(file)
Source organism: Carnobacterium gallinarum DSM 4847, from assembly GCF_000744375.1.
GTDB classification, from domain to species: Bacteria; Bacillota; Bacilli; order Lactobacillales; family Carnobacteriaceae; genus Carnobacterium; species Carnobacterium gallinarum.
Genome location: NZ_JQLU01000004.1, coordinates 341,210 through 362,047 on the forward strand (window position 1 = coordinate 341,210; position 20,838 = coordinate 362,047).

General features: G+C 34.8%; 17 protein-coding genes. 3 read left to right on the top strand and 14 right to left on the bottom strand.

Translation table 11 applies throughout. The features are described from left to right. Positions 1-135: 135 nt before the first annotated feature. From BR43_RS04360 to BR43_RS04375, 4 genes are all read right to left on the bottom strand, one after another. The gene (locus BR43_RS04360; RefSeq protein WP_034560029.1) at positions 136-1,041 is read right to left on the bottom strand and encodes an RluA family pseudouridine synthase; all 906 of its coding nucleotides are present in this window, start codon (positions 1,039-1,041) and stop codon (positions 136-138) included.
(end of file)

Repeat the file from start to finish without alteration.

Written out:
Source organism: Carnobacterium gallinarum DSM 4847, from assembly GCF_000744375.1.
GTDB classification, from domain to species: Bacteria; Bacillota; Bacilli; order Lactobacillales; family Carnobacteriaceae; genus Carnobacterium; species Carnobacterium gallinarum.
Genome location: NZ_JQLU01000004.1, coordinates 341,210 through 362,047 on the forward strand (window position 1 = coordinate 341,210; position 20,838 = coordinate 362,047).

General features: G+C 34.8%; 17 protein-coding genes. 3 read left to right on the top strand and 14 right to left on the bottom strand.

Translation table 11 applies throughout. The features are described from left to right. Positions 1-135: 135 nt before the first annotated feature. From BR43_RS04360 to BR43_RS04375, 4 genes are all read right to left on the bottom strand, one after another. The gene (locus BR43_RS04360; RefSeq protein WP_034560029.1) at positions 136-1,041 is read right to left on the bottom strand and encodes an RluA family pseudouridine synthase; all 906 of its coding nucleotides are present in this window, start codon (positions 1,039-1,041) and stop codon (positions 136-138) included.